Johnny Horton

Two poems from Johnny Horton’s Vesuvius After Dark

followed by a note on the author

Sea Change

Someday we’ll be taken with one another, impressed
like sailors on a voyage of discovery, coupling

rum rations with no idea of where we’re going, hoping
the most important epiphanies happen once

you’ve left the ones you love. Grief is what you feel
in waves. Fish tales are how we feed ourselves

on noble lies. I could be comforting, talk about myths,
like dolphins dropping mariners on the beach.

I could justify Columbus seeing mermaids in the manatees.
Pliny the Elder couldn’t bring himself to eat

the creatures of the deep. He believed his tears
improved his vision. Maybe crying helps people see

from someone else’s point of view. Maybe weepers
make the greatest liars. Every night, Columbus deceived

his crew, undercounting miles they’d gone from Spain.
My equation for staying up all night includes a nest

from which we navigate by stars. I need to hear
your voice. I need to touch your cheek while you’re posing

questions to the sky. In the scope between us, dawn
turns water pink. Maybe our devices make us think

there’s so much space between the future and communion
we’d better not act. Consider the Mediterranean

woodcock. With eyes that see 360 degrees,
it’s become the Isle of Capri’s perfect prey, slow movement

being a consequence of too much sight. I’d rather observe
the Venezuelan anablep, otherwise known

as the four-eyed fish, the pisces
that enjoys cumulonimbus and the bottom of the lake

in one continuous view. Look: It thrives on nothing but air
as it scans the surface for a mate. Don’t make me sing

“Love Boat,” auf Deutsch: Das Liebe Schiff
versprechen etwas für jedermann
. Our language survives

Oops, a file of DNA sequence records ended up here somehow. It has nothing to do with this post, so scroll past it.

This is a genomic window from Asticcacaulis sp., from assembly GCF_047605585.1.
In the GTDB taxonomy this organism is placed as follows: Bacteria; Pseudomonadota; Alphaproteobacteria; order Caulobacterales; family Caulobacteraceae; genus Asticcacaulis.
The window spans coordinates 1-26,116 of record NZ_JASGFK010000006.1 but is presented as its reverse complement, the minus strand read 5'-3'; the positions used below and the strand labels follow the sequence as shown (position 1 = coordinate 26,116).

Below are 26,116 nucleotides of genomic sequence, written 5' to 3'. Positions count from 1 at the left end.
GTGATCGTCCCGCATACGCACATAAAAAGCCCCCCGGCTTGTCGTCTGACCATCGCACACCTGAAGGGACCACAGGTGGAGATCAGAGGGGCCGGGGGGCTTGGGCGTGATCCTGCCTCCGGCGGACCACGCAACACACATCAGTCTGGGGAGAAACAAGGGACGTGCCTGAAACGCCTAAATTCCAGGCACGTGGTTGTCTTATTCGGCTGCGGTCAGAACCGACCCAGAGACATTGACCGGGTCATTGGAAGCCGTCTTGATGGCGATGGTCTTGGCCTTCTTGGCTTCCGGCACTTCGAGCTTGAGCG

the promises we make. Our vessels carry us
up until the breaking point. One way you learn to swim

is by getting in over your head. Pliny the Elder
said people were the only animals to regret getting close, to act

like strangers on the day after they’d gone to bed. The truth
is, some dolphins love drowning sailors. Some

lovers feel current once they’ve come ashore, the sea
being what they can’t ignore. What we walk away from

we leave unexplored.



Thy victims ere they yet expire
Shall know the demon for their sire…
—Lord Byron

Maybe we were sired by the lumber mill, brought up to suck
life from oyster shells, to crosscut
cedar trees and count the rings. Imagine the scene
from 300 years before Washington

crossed the Delaware. So many people have died
we must believe that some still walk.
Take my recent ex, who couldn’t get off
until I wore a turtleneck. Take my hometown developers,

who imagined the Hellenistic confines of the Carnegie Library
reborn as a parking lot. I remember
watching Frankenstein in the art deco theater
whenever I visit the ATM

where it used to stand. What’s invisible needs us
to live. Lord Byron dared his friends to write, knowing deadlines
brought creatures to life. What if
George Washington had been raised by wolves? What if

we must be open to change? Chickens have eyes
that regenerate their lenses
once you remove their lenses. The immortal Chinese jellyfish
tastes like saffron

if it’s braised in saffron. Maybe we have poor taste
because being offensive is the best defense. Maybe Lord Byron
figured vampires were fathers
because he found his father draining. Washington

cured the common cold with leeches. Egyptians
fought infection with maggots. The survivors of Lord Byron
preserved his corpse in rum
so we can say the spirit saved his heart.


Johnny Horton was born on the US Navy base in New London, Connecticut, grew up in Northwest Indiana, and now lives in Seattle where he walks dogs and teaches literature to combat veterans. He co-directs the University of Washington’s summer creative writing program in Rome, and his poems have appeared in Horsethief, Poetry Northwest, Notre Dame Review, Scoundrel Time, Los Angeles Review, and Willow Springs.

Sea Change and Vampyres first appeared in Notre Dame Review.